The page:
4. Money for after-school programs … Dozens of extended learning programs for low-income students across Illinois were awarded nearly $34 million this week by ISBE. Programs in Chicago schools -- including some administered by CPS, the Brighton Park Neighborhood Council, and Enlace Chicago, among others -- got a total of $17 million. The money comes from the federal 21st Century Community Learning Centers program, which funds after-school, summer and other kinds of educational enrichment programs. The funding is expected to be renewed annually over the next five years.

Leaders of many organizations had complained to Catalyst back in May about how long it was taking ISBE to issue a request-for-proposals for the funding and, as a result of the uncertainty, said they were scaling back or cutting their offerings. One of the reasons for the delay, ISBE officials said, was because the state had additional flexibility this year on how to use the money. For the first time, programs had the option of using funds for student activities during the school day.

5. Better options for juvenile justice … Everyone basically agrees that locking up teenagers is not a good way to get them to straighten up, according to a new study released by Roosevelt University’s Mansfield Institute for Social Justice and Transformation and the Adler School of Professional Psychology’s Institute on Public Safety and Social Justice. These organizations interviewed 200 “stakeholders” and found that virtually no one thinks it is a good idea to remove young people from their communities.

The study points out that 90 percent of young people from Cook County who go to youth prisons end up going back. The study suggests that sentencing teenagers to alternative programs are much more likely to lead to positive outcomes.

On a related note, youth activists hoping for action on a bill that requires school districts to report suspensions and expulsions, as well as to develop action plans of they have high rates of punitive discipline, might be out of luck, at least for now. Today is the last day of the veto session and it does not look like Senate Bill 3004 will move forward.

Voices of Youth in Chicago Education held a press conference this week to urge Illinois legislature to act.

In the wake of the fatal police shooting of unarmed black teen Michael Brown in Ferguson, Mo., having the appropriate disciplinary measures in schools is important to everyone in the community, said Brandon Johnson of the Chicago Teachers Union.

“As a teacher, as a father, it’s an offense that this system here in Chicago, and school districts across the country, are sending a clear signal to black boys that their lives do not matter,” Johnson said.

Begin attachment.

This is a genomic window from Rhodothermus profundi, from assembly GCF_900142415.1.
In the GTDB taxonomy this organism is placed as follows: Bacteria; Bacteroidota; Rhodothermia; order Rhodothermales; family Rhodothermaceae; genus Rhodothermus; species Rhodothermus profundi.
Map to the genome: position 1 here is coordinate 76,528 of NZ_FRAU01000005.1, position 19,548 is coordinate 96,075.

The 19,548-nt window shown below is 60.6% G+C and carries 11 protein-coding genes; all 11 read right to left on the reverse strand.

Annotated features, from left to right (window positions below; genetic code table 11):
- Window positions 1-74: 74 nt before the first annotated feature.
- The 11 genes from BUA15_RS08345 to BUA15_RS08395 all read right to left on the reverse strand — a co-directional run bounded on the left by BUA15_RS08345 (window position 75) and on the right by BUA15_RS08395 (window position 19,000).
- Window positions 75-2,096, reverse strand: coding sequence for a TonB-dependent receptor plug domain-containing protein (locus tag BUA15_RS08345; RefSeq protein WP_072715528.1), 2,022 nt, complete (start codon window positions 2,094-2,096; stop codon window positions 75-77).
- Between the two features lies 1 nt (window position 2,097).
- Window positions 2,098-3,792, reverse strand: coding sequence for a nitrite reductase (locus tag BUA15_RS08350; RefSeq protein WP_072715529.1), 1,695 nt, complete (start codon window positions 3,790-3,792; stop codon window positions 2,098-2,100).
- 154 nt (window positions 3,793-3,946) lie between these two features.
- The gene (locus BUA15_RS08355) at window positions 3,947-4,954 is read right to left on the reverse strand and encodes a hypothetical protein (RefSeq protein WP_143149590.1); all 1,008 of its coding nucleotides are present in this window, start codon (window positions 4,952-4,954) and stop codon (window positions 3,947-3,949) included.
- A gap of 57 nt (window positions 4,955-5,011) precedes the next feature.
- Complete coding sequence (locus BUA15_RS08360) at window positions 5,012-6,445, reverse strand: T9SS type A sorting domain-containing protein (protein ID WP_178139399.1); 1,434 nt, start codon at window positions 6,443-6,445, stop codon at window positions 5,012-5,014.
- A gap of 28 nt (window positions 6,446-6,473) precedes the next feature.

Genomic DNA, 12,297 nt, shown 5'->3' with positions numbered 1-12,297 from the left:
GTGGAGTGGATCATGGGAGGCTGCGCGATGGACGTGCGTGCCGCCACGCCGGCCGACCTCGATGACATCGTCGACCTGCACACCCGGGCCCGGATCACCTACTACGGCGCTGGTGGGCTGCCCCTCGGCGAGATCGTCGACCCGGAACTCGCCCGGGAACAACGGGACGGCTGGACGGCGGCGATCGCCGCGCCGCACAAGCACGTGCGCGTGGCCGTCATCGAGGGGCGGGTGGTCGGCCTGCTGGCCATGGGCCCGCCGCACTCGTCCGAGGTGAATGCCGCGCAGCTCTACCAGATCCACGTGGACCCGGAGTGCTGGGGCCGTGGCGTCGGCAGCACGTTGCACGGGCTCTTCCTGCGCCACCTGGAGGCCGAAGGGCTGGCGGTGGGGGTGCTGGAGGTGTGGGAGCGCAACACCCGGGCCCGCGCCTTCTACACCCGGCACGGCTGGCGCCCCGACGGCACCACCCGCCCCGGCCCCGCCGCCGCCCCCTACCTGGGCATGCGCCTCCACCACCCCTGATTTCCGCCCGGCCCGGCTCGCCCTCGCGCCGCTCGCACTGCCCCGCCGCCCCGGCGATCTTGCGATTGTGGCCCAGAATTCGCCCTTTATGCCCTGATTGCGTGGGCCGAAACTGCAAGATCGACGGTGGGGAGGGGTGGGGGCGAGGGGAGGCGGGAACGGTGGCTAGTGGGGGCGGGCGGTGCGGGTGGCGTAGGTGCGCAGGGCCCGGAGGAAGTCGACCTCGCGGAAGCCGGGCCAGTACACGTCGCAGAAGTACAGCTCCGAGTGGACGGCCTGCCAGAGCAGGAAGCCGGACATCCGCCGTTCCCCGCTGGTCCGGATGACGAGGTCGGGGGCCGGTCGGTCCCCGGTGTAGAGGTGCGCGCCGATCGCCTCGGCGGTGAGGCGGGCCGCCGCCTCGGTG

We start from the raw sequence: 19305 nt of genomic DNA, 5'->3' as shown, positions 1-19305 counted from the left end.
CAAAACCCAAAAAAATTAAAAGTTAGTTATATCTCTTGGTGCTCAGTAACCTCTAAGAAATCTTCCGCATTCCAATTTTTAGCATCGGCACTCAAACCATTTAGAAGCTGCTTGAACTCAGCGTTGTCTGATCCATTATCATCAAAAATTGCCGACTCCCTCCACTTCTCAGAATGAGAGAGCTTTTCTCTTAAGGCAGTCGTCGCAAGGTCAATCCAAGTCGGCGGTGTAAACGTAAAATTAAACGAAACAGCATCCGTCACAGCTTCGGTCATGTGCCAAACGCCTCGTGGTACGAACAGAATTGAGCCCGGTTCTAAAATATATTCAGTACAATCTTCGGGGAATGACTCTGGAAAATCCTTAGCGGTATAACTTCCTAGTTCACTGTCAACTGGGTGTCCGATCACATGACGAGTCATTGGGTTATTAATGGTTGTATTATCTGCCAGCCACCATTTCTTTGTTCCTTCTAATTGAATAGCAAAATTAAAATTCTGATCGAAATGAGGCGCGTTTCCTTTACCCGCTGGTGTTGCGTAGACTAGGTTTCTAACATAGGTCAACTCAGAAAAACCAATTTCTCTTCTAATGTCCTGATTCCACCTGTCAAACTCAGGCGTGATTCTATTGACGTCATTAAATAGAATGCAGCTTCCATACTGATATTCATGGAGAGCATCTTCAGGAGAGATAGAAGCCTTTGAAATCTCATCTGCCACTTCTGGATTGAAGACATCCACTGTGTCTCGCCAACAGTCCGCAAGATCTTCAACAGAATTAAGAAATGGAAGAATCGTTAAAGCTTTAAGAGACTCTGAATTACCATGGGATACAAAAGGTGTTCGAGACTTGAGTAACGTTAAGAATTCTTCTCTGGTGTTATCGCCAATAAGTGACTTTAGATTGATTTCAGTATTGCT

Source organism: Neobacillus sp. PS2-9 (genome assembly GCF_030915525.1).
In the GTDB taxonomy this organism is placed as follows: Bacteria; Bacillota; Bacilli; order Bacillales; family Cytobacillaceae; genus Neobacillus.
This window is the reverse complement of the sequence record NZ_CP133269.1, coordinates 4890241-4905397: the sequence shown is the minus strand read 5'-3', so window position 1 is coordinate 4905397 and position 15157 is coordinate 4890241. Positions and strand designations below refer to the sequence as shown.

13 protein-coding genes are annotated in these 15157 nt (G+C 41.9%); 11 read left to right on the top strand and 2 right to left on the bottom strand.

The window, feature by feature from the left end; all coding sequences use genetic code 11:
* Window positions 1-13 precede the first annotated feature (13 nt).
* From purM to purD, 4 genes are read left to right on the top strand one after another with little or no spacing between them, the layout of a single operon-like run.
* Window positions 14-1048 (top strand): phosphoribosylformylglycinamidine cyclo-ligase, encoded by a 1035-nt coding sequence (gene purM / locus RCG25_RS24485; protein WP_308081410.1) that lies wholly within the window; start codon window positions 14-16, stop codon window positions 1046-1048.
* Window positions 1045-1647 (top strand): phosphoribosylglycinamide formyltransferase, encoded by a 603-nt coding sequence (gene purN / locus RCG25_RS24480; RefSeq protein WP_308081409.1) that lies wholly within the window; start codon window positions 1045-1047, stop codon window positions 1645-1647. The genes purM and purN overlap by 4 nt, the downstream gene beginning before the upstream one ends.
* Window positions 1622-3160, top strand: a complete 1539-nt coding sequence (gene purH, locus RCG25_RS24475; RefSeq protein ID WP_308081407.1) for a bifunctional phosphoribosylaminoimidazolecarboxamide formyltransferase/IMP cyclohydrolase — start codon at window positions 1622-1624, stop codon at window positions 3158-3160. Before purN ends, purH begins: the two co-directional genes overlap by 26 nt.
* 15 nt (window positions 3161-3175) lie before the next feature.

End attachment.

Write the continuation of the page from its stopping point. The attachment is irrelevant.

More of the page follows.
New school ratings show mixed bag

December 3, 2014 - 4:40pm

As Phillips High School’s football team recently made its way to the state championship game, media accounts went beyond celebrating the accomplishment in sports: The all-black, all low-income school was lauded for earning the district’s highest academic rating last year.

Today’s long-delayed release of the latest ratings offer a sobering picture: Phillips is the only school to fall from the top rating last year to the bottom this year and is among only 44 schools (7 percent of 670 schools in the district, and including nine charters) to land at the bottom under a new rating system. Last year, nearly 30 percent of schools got the lowest rating.  

What happened?

For one, the district’s new rating system places more emphasis on improvement in test scores rather than the scores alone. As a result, more schools with low test scores, but a decent rate of improvement, moved up in the new five-level rating system. One example is Robeson High in Englewood, which had always landed on the bottom rung in the past but moved up a level this year. Phillips, on the other hand, had poor student growth.

Improving Phillips is more a process than an event, says AUSL spokeswoman Deidre Campbell. Phillips was turned around by AUSL in 2010. "We are expecting good things in the future," she says, noting that six of AUSL turnarounds were among the two highest ratings.

Another school, Leland Elementary in Austin, would have plummeted from the top to the bottom like Phillips. But CEO Barbara Byrd-Bennett used a power, just granted her at the last board meeting, to keep it at Level 1. In all, Byrd-Bennett used her discretion for 12 schools; half of the 12, like Leland, are welcoming schools that took in displaced students from closed schools.